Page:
The 5 Pitfalls of Safety Metrics

5. They are Reactive OSHA rates were never meant for the process of being competitive metrics. Their use was to create comparisons for better understanding of injuries and focused programs. If the only item that projects bonuses or success for a company is injury rates, then the organization is missing the point entirely. Injuries shouldContinue reading “The 5 Pitfalls of Safety Metrics”

The Evolution of Safety Auditing

There are many ways that safety programs are audited and evaluated. There are some that are internal to the organization or site and there are others that are used external. Some companies use the idea of intra-site auditing where safety people from other sites perform a documented audit on another site. Year-over-year there are rotationsContinue reading “The Evolution of Safety Auditing”

Safety: Behavior or Motivation

I was recently at my final residency. Part of this process was to complete my dissertation research plan. The discussion around my topic about safety was talking about the theory behind the process of safety psychology.   On a complete side note, I did learn that with a qualitative research plan the theory is reallyContinue reading “Safety: Behavior or Motivation”

The 5 Principles of Root Cause Analysis

I have been very fortunate in my career to have learned to perform 5-why or root cause investigation in various industries and using various techniques. This knowledge from automotive, Japanese automotive, food manufacturing, chemical, and nuclear as a facilitator of RCA has given me a very unique perspective of how an effective investigation is conducted.Continue reading “The 5 Principles of Root Cause Analysis”

Can you predict safety culture

I commute about an hour one-way for my job. It is open road travel so I have time for thinking and listening to books. I am a huge sci-fi buff. So, my recent addiction is Isaac Asimov’s Foundation Series. In the series, a mathematician names Hari Seldon has created a new science called psychohistory. ThisContinue reading “Can you predict safety culture”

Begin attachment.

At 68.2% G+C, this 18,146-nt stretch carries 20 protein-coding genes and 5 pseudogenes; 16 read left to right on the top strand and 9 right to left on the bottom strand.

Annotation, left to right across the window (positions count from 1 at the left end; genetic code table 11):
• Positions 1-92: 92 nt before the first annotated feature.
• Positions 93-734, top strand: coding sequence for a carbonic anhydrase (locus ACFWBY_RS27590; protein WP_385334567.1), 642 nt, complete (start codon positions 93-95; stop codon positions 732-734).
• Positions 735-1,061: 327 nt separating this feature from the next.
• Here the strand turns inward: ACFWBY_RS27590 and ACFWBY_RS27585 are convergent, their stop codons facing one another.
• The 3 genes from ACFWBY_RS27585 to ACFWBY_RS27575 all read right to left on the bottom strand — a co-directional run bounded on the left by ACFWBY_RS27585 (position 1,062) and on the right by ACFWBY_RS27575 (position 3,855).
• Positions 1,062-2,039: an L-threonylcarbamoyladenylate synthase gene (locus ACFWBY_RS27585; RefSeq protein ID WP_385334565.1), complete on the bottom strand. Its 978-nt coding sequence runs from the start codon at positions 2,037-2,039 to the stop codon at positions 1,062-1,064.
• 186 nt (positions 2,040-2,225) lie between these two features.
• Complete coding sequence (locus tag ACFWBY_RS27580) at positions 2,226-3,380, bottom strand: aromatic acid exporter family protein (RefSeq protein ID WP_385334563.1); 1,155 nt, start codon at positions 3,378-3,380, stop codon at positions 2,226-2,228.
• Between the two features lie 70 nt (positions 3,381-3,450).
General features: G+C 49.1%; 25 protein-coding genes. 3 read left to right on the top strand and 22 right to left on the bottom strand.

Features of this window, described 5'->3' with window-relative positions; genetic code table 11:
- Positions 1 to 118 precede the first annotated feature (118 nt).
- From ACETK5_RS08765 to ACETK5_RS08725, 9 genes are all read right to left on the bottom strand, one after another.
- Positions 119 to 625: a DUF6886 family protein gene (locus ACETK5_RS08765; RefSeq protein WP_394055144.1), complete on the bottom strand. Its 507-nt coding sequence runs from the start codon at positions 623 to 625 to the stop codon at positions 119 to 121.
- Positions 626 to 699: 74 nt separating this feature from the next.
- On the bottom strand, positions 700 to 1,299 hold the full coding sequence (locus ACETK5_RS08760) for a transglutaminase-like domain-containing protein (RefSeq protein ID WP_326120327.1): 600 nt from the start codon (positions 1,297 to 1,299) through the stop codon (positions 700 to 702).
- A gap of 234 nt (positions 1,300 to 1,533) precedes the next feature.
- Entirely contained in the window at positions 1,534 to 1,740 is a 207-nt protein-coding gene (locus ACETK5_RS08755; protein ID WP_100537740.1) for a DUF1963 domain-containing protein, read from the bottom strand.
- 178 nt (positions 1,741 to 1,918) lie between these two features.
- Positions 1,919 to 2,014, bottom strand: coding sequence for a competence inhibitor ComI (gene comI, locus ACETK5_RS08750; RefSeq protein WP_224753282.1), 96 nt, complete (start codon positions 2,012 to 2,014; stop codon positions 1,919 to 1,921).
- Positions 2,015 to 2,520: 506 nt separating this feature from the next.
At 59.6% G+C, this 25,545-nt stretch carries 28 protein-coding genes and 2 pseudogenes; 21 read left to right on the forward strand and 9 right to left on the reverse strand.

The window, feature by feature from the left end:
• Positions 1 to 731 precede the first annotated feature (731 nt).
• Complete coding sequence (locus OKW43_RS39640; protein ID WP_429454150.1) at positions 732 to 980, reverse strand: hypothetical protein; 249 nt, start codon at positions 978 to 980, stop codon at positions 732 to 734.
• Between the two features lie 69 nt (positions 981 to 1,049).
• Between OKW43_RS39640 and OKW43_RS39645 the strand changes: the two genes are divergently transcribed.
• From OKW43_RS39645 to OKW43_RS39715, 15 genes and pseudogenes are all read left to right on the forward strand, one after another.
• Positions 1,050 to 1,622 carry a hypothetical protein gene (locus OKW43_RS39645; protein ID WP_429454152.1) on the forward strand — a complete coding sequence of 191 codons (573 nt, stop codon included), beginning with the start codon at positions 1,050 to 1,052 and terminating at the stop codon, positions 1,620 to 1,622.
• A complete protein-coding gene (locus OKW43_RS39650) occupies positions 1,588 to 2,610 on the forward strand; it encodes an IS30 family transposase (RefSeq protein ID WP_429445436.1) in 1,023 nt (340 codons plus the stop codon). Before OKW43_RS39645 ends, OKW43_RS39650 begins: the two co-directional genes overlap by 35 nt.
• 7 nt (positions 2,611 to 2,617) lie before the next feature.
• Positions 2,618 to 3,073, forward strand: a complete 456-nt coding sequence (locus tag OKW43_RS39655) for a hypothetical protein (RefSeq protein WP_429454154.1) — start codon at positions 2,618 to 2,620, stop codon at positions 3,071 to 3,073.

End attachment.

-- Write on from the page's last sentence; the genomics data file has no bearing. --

Nature and Nurture in Safety: Part 6

What happens when a person with a high tolerance for risk joins an organization that creates a culture of profit before safety? Nature + Nurture = Outcome Negative + Negative = Danger A high tolerance for risk is not a bad personal trait. It is part of who that person is. The problem can occurContinue reading “Nature and Nurture in Safety: Part 6”

Nature and Nurture in Safety: Part 5

When evaluating what is considered a negative behavior (nature), it suits to first define that aspect of safety behavior first. This is not to imply that people got to work and choose to get hurt. This is far from the truth. There are those, naturally, who have a much larger acceptance of risk. They doContinue reading “Nature and Nurture in Safety: Part 5”

Nature and Nurture in Safety: Part 4

“Science may have found a cure for most evils; but it has no remedy for the worst of them all – the apathy of human beings” – Helen Keller Nature + Nurture = Outcome Positive + Non-Existent = Apathetic Safety Continuing on the theme of nature versus nurture, what happens when someone has a positiveContinue reading “Nature and Nurture in Safety: Part 4”

Nature and Nurture for Safety Part 3

When it comes to behaviors, the idea of nature and nurture always becomes a debatable position. In some ways, managers and companies like the idea of blaming nature for work place injuries. I hate the saying “can’t fix stupid.” Too many times in my career, I have heard that from supervisors and managers who feelContinue reading “Nature and Nurture for Safety Part 3”

Nature and Nurture for Safety: Part 2

Overall, the debate of nurture vs nature is not one that I am will to address. There are, though, some aspects of nature and nurture in the way safety becomes behavioral and organizational. For the sake of simplicity, nature will be defined as someone’s general safety philosophy before entering the workplace. Nurture will be definedContinue reading “Nature and Nurture for Safety: Part 2”